Dyspareunia

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Dyspareunia

Dyspareunia Treatment Specialist, Gynecologist in Queens Dr. Gohar

What is Dyspareunia?

Pain during sex is a very common problem and can occur for reasons that range from structural problems to psychological concerns. Many women have painful intercourse at some point in their lives. The medical term for painful intercourse is dyspareunia (dis-puh-ROO-nee-uh), defined as persistent or recurrent pelvic or genital pain that occurs just before, during or after intercourse.

Both men and women can suffer from dyspareunia but it’s more common in women. The American Academy of Family Physicians says that up to 20 percent of women experience pelvic pain after or during sex. The causes are varied and could be physical or psychological. The key symptom is pain, which may lead to dissatisfaction and even loss of libido.

Odd Condition, Common Problem

A large subset of women also develops vaginal pain after child birth. As many as 60 percent of women complain about pain or burning after sex in the first six to seven weeks after childbirth. About 33 percent report pain after three months, with 17 percent experiencing pain even after six months. This is called postpartum dyspareunia. The causes can range from obstetric trauma, like a vaginal tear or an episiotomy, to estrogen deficiency or as a side effect of breastfeeding.

Dyspareunia is the term for the condition, but there are several physical states and diseases that can cause it. Your gynecologist in Queens, NYC can figure out the cause, depending on whether the pain occurs just before sex or if there’s pain after intercourse. The two categories of dyspareunia reflect when and where your pain occurs:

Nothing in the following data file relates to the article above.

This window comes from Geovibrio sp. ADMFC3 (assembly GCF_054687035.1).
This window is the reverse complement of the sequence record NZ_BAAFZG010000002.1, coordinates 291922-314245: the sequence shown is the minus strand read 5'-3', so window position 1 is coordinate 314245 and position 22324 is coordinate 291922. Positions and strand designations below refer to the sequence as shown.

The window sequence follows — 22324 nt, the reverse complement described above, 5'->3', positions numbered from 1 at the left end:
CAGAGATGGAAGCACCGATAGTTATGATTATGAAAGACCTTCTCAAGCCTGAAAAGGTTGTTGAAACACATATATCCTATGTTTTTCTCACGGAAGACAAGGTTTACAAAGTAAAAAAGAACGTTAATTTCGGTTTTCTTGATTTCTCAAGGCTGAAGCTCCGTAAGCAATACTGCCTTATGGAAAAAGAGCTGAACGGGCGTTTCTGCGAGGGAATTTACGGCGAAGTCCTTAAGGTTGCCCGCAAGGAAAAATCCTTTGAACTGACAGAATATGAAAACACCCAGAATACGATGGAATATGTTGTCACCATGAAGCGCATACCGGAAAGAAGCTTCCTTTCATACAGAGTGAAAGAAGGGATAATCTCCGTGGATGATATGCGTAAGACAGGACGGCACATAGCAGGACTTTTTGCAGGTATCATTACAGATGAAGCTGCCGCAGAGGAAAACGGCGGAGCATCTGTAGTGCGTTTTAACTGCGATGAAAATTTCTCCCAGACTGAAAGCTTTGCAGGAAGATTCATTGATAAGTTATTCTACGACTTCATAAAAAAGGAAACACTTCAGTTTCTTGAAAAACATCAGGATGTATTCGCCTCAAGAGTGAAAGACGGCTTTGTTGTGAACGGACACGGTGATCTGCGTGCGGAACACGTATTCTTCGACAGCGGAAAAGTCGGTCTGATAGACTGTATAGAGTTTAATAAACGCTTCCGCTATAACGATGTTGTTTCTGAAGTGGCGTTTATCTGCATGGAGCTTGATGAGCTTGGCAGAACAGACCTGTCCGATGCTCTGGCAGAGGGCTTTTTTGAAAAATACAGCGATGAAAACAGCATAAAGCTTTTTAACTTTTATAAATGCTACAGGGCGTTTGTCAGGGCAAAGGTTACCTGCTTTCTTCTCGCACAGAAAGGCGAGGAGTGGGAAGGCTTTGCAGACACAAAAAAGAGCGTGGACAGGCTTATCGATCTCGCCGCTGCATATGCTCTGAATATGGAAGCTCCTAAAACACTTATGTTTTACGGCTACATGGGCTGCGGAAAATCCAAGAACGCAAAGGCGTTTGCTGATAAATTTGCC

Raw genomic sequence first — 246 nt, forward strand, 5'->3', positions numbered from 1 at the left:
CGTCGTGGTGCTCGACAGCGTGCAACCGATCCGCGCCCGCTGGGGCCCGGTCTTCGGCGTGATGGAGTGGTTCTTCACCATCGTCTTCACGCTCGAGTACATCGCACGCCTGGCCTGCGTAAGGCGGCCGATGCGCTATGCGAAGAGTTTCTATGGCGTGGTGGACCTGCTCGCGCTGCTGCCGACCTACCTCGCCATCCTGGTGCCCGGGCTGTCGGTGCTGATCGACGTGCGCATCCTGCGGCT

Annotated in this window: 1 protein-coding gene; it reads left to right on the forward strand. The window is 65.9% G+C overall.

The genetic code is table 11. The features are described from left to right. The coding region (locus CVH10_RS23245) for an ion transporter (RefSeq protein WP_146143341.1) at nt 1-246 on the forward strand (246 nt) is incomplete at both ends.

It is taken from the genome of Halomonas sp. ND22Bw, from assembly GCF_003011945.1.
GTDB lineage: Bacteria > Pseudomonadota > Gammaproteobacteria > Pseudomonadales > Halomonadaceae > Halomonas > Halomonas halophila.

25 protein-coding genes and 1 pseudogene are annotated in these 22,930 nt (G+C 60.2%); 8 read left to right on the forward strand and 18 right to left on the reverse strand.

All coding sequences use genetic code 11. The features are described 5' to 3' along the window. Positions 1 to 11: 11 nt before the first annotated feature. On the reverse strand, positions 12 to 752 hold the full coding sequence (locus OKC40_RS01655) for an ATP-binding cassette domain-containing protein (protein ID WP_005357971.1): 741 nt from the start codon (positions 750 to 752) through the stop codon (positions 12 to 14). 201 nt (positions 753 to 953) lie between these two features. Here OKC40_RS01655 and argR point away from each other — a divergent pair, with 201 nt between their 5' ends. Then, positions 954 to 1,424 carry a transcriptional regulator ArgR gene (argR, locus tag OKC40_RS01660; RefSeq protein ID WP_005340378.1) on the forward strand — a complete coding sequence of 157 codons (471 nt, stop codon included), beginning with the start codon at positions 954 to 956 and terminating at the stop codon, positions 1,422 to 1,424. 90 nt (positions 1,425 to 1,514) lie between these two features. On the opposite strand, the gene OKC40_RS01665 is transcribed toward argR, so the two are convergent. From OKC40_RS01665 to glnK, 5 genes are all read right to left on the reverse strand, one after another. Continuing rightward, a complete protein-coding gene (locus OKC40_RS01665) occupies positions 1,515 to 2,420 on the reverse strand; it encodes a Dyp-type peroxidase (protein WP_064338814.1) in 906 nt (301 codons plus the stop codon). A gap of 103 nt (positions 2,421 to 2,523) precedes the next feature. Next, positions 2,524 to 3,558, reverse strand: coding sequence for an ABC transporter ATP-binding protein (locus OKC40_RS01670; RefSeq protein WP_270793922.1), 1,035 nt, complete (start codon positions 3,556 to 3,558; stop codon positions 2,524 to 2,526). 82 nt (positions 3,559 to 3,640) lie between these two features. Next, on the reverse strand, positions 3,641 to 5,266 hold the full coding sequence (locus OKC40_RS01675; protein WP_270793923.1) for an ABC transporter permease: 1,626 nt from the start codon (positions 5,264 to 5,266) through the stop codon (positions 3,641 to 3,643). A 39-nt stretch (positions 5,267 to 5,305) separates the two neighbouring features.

1. Superficial pain means it occurs at entry or during sex in your outer vaginal area
  1. Deep pain means that you feel it further inside your vagina

Causes Vary

The most common causes are vaginismus or spasms of the vaginal muscles, inadequate lubrication, atrophy, and vulvodynia, which is pain around the opening of your vagina. Sometimes, the cause isn’t known. Other, less common causes include:

  • Pelvic adhesions
  • Adnexal pathology
  • Retroverted uterus
  • Pelvic relaxation
  • Chronic cervicitis
  • Pelvic Inflammatory Disease (PID)
  • Endometritis
  • Pelvic Congestion
  • Urethral or bladder disorders

Apart from the physiological or structural reasons, there have been many cases in which women who experience dyspareunia don’t have any physical problems. Sex hurts from psychological events such as abuse, rape, depression or stress. The trauma associated with these events can manifest as physical pain when attempting to engage in sexual intercourse.

Read more: https://www.obgynqueensnyc.com/dyspareunia-treatment-specialist

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